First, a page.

If we are going to call what is going on in Iraq and Afghanistan “war,” how can any attack by any of the various participants be an act of terrorism? Wouldn’t they be an act of the war? A large part of our SEAL training is the placement of bombs to destroy and kill. According to the State Department’s definitions SEALs are terrorists.

    The condition In Iraq and, to a great extent in Afghanistan, is civil war. Do we label the method the two sides at war use to kill each other, terrorist attacks? That’s what is being done. Virtually every death or injury that is caused by anyone other than us and our trainees during a bonafide military operation is labeled terrorism. That enables the administration to compile the statistics that justify a “War On Terrorism” when, in reality, no such thing exists.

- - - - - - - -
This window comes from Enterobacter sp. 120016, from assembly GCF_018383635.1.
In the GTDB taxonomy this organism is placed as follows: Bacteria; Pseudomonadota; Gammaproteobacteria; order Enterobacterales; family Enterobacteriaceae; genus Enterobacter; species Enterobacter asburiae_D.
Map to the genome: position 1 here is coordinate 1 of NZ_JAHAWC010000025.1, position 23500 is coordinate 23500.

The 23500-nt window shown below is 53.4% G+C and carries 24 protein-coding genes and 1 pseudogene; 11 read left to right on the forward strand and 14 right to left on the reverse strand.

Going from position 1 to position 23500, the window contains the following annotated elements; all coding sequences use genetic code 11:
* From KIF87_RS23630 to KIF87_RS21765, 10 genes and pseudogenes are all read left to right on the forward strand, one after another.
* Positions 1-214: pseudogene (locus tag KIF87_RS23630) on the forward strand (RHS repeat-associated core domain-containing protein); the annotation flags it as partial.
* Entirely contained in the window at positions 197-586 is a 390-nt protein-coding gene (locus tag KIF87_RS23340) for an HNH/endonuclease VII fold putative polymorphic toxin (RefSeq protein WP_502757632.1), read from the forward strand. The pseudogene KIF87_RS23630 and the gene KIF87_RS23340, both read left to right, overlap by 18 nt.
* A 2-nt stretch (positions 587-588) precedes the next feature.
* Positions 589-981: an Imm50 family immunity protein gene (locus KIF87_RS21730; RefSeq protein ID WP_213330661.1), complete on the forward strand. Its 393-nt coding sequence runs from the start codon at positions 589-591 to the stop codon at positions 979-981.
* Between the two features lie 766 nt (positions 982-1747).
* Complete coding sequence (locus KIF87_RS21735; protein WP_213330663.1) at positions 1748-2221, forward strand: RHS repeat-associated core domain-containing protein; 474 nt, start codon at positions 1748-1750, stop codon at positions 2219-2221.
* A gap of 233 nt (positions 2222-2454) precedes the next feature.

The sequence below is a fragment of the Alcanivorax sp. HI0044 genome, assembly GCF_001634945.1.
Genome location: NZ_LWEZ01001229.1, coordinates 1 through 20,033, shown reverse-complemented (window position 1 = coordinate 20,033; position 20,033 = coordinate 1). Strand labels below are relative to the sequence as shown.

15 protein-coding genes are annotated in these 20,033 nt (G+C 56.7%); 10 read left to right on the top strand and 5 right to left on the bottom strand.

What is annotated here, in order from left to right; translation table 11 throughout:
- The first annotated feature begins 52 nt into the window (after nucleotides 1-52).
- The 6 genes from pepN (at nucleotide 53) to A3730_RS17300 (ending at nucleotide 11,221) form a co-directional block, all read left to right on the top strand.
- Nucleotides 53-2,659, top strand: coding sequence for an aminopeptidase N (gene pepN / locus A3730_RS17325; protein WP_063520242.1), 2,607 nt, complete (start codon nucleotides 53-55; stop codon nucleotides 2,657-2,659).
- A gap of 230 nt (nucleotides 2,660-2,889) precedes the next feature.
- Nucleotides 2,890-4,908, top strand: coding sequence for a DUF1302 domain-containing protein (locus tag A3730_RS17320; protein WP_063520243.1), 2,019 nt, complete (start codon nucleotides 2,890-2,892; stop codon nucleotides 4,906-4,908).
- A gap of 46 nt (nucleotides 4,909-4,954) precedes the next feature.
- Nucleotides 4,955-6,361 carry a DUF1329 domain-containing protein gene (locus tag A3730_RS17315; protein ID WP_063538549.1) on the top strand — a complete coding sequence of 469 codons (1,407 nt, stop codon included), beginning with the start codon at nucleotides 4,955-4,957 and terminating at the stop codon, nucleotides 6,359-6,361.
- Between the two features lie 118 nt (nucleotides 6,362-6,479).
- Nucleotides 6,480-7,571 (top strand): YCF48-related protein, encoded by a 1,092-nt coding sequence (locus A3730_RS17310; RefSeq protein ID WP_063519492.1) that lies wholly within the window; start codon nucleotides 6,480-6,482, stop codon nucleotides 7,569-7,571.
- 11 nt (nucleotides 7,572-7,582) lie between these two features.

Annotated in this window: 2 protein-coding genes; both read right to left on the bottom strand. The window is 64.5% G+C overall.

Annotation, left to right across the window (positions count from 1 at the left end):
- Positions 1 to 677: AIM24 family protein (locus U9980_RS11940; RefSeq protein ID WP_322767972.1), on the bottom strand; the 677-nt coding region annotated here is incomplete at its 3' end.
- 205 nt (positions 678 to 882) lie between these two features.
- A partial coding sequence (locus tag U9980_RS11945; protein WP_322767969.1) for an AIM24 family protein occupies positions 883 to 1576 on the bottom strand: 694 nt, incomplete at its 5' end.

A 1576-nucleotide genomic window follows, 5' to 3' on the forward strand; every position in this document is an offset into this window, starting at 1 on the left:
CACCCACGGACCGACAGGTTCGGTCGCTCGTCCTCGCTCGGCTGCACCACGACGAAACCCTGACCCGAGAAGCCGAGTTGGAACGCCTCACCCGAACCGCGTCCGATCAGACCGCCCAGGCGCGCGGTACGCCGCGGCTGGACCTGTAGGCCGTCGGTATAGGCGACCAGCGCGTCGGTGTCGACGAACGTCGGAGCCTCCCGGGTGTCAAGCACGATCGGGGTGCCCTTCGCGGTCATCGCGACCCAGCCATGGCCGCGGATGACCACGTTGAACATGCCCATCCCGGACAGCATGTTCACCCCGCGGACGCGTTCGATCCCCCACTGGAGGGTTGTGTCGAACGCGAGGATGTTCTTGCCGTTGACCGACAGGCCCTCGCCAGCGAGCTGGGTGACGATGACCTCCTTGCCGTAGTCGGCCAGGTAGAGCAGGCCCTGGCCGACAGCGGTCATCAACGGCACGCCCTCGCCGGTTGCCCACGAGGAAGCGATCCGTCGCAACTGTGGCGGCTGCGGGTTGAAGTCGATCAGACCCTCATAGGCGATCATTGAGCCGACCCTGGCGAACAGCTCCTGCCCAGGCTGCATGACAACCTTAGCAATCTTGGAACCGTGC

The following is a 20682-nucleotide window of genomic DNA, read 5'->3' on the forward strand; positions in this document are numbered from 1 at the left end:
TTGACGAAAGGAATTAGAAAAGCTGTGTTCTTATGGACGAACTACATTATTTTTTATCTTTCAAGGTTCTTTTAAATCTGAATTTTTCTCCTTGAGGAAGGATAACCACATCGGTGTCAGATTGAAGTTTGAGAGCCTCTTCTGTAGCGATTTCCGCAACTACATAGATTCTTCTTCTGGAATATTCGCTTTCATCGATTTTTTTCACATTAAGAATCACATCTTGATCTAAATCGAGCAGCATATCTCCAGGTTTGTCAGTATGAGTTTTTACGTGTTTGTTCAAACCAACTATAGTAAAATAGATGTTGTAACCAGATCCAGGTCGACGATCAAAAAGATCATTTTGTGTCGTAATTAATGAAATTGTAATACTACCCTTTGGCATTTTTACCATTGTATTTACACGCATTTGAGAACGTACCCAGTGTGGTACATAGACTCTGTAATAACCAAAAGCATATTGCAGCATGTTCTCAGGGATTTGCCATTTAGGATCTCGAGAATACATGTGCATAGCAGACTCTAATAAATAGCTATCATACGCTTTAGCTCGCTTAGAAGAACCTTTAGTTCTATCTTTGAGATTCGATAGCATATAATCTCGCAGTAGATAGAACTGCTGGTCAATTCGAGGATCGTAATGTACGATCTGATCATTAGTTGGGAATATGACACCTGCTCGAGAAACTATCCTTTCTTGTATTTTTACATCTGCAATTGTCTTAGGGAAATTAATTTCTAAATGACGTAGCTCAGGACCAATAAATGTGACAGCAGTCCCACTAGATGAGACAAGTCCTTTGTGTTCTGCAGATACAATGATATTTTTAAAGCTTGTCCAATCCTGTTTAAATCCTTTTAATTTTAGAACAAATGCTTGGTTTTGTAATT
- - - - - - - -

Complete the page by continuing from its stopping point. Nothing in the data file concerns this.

I have no way of knowing the particulars of any of the 1,000 “terrorist attacks” that occurred outside of the war zones, therefore, I cannot comment about those except to say that, considering what I know they are doing in the war zones I am suspicious about them.

    I must admit that the neocons have concocted a grand scheme. A never ending war. One that can never be won or lost. No peace negotions or surrenders or treaties are possible. They finally have what they have always wanted. We will always be at war. The MIC will rule. And, this is why they will never consider any bill from congress that would end the conflict in Iraq. That is where the statistics that justify their “War On Terror” come from. If you remove Iraq and Afghanistan from the equation, the Terrorism in the world becomes so minor as to be nothing but a police matter. No need for a “war.”